ATTORNEY FOR PETITIONER: ATTORNEYS FOR RESPONDENT:
TIMOTHY E. PETERSON STEVE CARTER
ATTORNEY AT LAW ATTORNEY GENERAL OF INDIANA
Indianapolis, IN Indianapolis, IN
DEPUTY ATTORNEY GENERAL
IN THE INDIANA TAX COURT _____________________________________________________________________
INDIANA C.A.P. DIRECTORS ASSOCIATION, ) NOW KNOWN AS THE INDIANA ) COMMUNITY ACTION ASSOCIATION, INC., ) Petitioner, ) ) v. ) Cause No. 49T10-0004-TA-36 ) DEPARTMENT OF LOCAL ) GOVERNMENT FINANCE,See footnote )
Ind. Code § 6-1.1-11-3(a). In turn, Indiana Code § 6-1.1-11-3.5(a) provides:
A not-for-profit corporation that seeks an exemption . . . for 1988 or for a year that follows 1988 by a multiple of four (4) years must file an application for the exemption in that year. However, if a not-for-profit corporation seeks an exemption . . . for a year not specified in this subsection and the corporation did not receive the exemption for the preceding year, the corporation must file an application for the exemption in the year for which the exemption is sought. The not-for-profit corporation must file each exemption application in the manner (other than the requirement for filing annually) prescribed in section 3 of this chapter.
Ind. Code § 6-1.1-11-3.5(a) (emphasis added). Thus, under the plain meaning of
these statutes, when a non-profit taxpayer like CAP sought an exemption for the
1998 tax year (having not received the exemption the year before), it was
required to file the application by May 15, 1998.
Despite the unambiguous language of these statutes, CAP purports a different interpretation. More specifically, CAP argues that the language the corporation must file an application for the exemption in the year for which the exemption is sought as contained in Indiana Code § 6-1.1-11-3.5(a) means the application must be filed in the year the property taxes are due. Consequently, because Indiana property taxes are paid a year in arrears, CAP maintains that it had until May 15, 1999, to file its application. CAP is mistaken.
The foremost goal of statutory construction is to determine and give effect to the true intent of the legislature. Caylor-Nickel Clinic, P.C. v. Indiana Dep't of State Revenue, 569 N.E.2d 765, 768 (Ind. Tax. Ct. 1991) (citations omitted), affd, 587 N.E.2d 1311 (Ind. 1992). To determine the legislatures intent, the words of a statute must be read in their plain, ordinary, and usual sense. Id. Likewise, Indiana Code 6-1.1-11-3.5(a) should be construed in the proper context (i.e., within the context of Indianas property tax assessment/payment scheme). See id.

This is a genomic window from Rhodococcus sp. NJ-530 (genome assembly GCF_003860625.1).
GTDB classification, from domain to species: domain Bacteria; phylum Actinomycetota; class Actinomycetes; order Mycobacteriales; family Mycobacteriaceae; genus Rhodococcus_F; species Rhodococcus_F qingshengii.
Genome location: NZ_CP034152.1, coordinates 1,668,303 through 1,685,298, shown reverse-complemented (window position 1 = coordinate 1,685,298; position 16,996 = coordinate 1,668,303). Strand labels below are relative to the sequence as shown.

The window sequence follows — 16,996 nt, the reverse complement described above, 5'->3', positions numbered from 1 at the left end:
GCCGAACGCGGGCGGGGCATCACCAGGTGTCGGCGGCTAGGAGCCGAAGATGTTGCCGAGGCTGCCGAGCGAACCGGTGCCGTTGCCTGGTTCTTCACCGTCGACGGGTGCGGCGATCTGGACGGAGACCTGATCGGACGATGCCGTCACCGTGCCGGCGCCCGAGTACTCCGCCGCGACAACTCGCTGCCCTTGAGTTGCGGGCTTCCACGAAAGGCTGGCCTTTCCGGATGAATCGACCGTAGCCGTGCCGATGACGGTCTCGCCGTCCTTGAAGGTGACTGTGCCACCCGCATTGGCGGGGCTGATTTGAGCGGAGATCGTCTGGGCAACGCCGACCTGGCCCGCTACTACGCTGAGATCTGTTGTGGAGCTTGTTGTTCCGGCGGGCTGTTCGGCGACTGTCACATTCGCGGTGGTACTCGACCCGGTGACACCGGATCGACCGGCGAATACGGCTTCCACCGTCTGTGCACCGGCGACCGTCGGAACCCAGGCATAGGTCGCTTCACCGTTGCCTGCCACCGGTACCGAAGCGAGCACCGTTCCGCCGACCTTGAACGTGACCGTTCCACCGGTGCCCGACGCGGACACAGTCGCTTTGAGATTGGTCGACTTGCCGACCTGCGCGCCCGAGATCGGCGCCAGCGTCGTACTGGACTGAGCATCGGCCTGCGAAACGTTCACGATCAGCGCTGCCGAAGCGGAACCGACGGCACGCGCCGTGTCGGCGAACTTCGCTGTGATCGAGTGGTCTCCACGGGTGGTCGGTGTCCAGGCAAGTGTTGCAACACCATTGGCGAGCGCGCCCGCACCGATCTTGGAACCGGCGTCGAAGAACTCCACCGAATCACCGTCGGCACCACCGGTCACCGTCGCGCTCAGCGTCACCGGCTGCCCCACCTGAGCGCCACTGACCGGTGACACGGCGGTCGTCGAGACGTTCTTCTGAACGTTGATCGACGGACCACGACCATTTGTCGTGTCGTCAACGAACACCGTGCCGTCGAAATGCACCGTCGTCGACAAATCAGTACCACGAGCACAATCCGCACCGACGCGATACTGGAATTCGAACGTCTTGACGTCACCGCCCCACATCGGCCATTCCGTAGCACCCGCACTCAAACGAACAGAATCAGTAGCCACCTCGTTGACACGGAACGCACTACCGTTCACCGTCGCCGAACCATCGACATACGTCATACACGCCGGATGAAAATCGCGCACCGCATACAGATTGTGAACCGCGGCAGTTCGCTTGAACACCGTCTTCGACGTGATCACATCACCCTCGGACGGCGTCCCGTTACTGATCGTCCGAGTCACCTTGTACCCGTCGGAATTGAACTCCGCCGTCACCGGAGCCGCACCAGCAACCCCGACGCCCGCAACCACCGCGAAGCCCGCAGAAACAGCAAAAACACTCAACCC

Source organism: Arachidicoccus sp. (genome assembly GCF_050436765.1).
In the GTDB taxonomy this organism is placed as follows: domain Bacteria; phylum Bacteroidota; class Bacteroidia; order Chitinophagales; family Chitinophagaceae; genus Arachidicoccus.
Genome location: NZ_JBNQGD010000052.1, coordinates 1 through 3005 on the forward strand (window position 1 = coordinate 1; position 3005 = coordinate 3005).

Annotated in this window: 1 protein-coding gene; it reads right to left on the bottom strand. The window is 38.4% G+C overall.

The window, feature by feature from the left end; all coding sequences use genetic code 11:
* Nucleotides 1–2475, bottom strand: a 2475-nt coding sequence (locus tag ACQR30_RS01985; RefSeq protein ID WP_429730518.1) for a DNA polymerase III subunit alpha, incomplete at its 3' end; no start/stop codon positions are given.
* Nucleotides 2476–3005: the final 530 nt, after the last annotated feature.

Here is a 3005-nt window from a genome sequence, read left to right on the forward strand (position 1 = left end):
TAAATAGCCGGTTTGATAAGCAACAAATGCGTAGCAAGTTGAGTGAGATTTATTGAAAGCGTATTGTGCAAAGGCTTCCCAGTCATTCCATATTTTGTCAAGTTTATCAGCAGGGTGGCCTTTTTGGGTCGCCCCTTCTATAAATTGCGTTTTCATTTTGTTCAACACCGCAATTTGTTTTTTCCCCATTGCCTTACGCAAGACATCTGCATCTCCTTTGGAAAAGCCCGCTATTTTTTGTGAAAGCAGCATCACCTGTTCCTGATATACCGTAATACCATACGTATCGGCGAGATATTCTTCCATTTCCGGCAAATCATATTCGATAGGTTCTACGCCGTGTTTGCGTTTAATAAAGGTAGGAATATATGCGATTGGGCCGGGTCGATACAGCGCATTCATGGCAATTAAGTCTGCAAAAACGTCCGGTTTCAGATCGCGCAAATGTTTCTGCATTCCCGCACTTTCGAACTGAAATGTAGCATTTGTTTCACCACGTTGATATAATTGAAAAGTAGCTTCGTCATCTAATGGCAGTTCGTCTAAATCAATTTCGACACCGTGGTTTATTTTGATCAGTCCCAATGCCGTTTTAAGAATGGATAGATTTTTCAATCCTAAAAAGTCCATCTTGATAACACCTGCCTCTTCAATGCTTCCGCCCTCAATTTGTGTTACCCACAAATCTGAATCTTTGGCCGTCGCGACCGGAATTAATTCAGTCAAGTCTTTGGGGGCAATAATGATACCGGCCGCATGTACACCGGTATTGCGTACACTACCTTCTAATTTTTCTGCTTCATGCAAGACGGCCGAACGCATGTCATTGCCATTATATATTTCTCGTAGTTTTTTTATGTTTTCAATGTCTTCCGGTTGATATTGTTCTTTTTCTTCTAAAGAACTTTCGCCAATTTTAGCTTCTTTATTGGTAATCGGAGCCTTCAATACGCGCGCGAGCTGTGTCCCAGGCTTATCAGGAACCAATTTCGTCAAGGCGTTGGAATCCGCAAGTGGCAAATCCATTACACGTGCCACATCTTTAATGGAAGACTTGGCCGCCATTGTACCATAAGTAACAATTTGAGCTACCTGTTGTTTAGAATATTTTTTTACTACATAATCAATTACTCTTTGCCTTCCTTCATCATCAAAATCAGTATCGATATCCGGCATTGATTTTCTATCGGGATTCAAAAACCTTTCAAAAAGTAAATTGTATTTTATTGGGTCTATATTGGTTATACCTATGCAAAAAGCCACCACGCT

In Indiana, real property is assessed as of every March 1st. See Ind. Code § 6-1.1-4-4. However, property taxes are paid in arrears; thus, taxes on property assessed as of March 1st are paid in two installments, May 10th and November 10th of the following year. See Ind. Code § 6-1.1-22-9(a). Before the May 10th due date, a taxpayer receives a tax bill from its county treasurer. See Ind. Code § 6-1.1-22-8. The tax bill indicates the amount of property taxes due taking into account all exemptions and deductions the taxpayer is entitled to receive.
If taxpayers file an application for exemption in the year the taxes are due, as CAP contends, they would be applying for tax exemptions after the tax had already been calculated and the tax notices sent. The tax notices, as issued, would then be incorrect. Thus, the Court reads the statutes as requiring the application to be filed in the year the property was assessed. In this way, the tax can be calculated accounting for the exemption and notice can be sent out prior to the first installment payment due date.
CAP, not having received a tax exemption for the previous year, filed its application seeking a tax exemption for the 1998 tax year on April 28, 1999. CAP was required to file its application by May 15, 1998. As a result, CAPs exemption application was properly denied.
In the alternative, CAP asserts that the PTABOA waived the timeliness issue when it denied the application on its merits. Accordingly, CAP contends it was denied due process when the issue of timeliness was raised sua sponte by the State Board at its administrative hearing. When a taxpayer petitions the State Board to review an assessment via a Form 131, the State Board may address and correct all errors, even those not raised in the taxpayers petition. Canal Realty-Indy Castor v. State Bd. of Tax Commrs, 744 N.E.2d 597, 604 (Ind. Tax. Ct. 2001) (citations omitted) (emphasis added). Thus, the State Board was within its authority to raise the issue of CAPs timeliness at the hearing.
If the State Board does address an error not originally raised by the taxpayer, due process requires that the taxpayer be given an opportunity to review and rebut the State Boards disposition of that issue. Id. Often times, it is not practical for the State Board to conduct another hearing; therefore, the taxpayer must be afforded an opportunity to respond to the State Board in this Court. See Wirth v. State Bd. of Tax Commrs, 613 N.E.2d 874, 879 (Ind. Tax. Ct. 1993). In the instant case, CAP was given an opportunity to fully address the issue of timeliness before this Court; consequently, its due process rights were not violated. See id.